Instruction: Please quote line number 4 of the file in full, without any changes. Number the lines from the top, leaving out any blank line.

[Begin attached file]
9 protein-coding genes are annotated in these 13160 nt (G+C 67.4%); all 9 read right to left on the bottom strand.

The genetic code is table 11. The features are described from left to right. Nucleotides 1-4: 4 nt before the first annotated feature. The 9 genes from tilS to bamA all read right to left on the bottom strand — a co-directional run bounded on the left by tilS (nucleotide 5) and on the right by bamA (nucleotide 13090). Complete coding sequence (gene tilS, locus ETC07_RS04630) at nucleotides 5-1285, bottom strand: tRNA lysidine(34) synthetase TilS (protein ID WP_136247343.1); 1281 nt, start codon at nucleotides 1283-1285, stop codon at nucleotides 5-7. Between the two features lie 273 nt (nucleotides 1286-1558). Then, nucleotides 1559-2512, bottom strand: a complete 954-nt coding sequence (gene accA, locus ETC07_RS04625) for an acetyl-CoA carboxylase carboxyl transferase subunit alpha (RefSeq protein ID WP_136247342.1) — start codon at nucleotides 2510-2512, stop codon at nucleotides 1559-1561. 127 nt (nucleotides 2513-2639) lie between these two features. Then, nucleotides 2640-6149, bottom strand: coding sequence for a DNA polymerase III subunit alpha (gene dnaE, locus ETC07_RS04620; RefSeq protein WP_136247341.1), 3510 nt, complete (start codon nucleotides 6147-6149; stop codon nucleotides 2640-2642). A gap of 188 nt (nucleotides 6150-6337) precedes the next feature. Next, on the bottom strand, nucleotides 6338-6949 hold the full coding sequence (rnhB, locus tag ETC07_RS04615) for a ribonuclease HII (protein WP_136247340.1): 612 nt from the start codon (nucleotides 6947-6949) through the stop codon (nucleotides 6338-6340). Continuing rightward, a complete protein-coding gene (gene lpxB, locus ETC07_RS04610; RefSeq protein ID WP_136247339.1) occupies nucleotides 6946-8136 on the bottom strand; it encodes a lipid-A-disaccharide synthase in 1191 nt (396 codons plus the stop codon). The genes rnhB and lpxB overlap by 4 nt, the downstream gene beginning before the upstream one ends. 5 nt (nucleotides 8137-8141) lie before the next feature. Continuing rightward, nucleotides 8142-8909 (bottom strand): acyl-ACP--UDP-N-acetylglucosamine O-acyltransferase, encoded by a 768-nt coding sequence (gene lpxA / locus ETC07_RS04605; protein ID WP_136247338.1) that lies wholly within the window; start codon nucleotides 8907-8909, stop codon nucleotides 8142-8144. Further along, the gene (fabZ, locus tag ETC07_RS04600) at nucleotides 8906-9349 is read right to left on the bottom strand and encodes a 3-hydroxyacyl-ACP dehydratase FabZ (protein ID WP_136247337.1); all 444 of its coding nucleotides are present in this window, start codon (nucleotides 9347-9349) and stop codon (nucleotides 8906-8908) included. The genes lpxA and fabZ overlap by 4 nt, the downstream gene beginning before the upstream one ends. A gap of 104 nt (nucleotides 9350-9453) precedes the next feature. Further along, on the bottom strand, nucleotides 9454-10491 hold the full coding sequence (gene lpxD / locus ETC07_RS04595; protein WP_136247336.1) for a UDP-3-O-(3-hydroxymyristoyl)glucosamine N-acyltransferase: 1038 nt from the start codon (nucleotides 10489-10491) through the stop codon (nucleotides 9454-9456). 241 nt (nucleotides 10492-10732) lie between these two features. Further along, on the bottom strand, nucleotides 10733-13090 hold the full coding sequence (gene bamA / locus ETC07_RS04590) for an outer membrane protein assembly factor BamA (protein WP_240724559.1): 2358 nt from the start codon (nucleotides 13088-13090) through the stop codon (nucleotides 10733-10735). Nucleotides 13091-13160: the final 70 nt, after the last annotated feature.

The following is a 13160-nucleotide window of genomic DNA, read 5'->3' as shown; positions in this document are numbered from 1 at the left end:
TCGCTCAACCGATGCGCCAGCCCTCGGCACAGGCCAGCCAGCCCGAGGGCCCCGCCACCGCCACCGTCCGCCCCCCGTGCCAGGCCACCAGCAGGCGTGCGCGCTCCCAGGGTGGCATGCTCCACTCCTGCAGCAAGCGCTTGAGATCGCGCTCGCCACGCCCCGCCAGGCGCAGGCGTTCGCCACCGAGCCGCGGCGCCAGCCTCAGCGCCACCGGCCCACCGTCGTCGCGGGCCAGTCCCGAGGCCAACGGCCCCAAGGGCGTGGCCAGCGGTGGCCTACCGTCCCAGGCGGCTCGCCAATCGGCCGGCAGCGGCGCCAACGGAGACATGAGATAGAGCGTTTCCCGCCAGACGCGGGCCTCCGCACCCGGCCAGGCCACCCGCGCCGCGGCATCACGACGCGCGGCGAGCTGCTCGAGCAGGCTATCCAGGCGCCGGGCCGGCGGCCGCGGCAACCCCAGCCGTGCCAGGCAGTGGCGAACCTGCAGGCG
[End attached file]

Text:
TCGCTCAACCGATGCGCCAGCCCTCGGCACAGGCCAGCCAGCCCGAGGGCCCCGCCACCGCCACCGTCCGCCCCCCGTGCCAGGCCACCAGCAGGCGTGCGCGCTCCCAGGGTGGCATGCTCCACTCCTGCAGCAAGCGCTTGAGATCGCGCTCGCCACGCCCCGCCAGGCGCAGGCGTTCGCCACCGAGCCGCGGCGCCAGCCTCAGCGCCACCGGCCCACCGTCGTCGCGGGCCAGTCCCGAGGCCAACGGCCCCAAGGGCGTGGCCAGCGGTGGCCTACCGTCCCAGGCGGCTCGCCAATCGGCCGGCAGCGGCGCCAACGGAGACATGAGATAGAGCGTTTCCCGCCAGACGCGGGCCTCCGCACCCGGCCAGGCCACCCGCGCCGCGGCATCACGACGCGCGGCGAGCTGCTCGAGCAGGCTATCCAGGCGCCGGGCCGGCGGCCGCGGCAACCCCAGCCGTGCCAGGCAGTGGCGAACCTGCAGGCG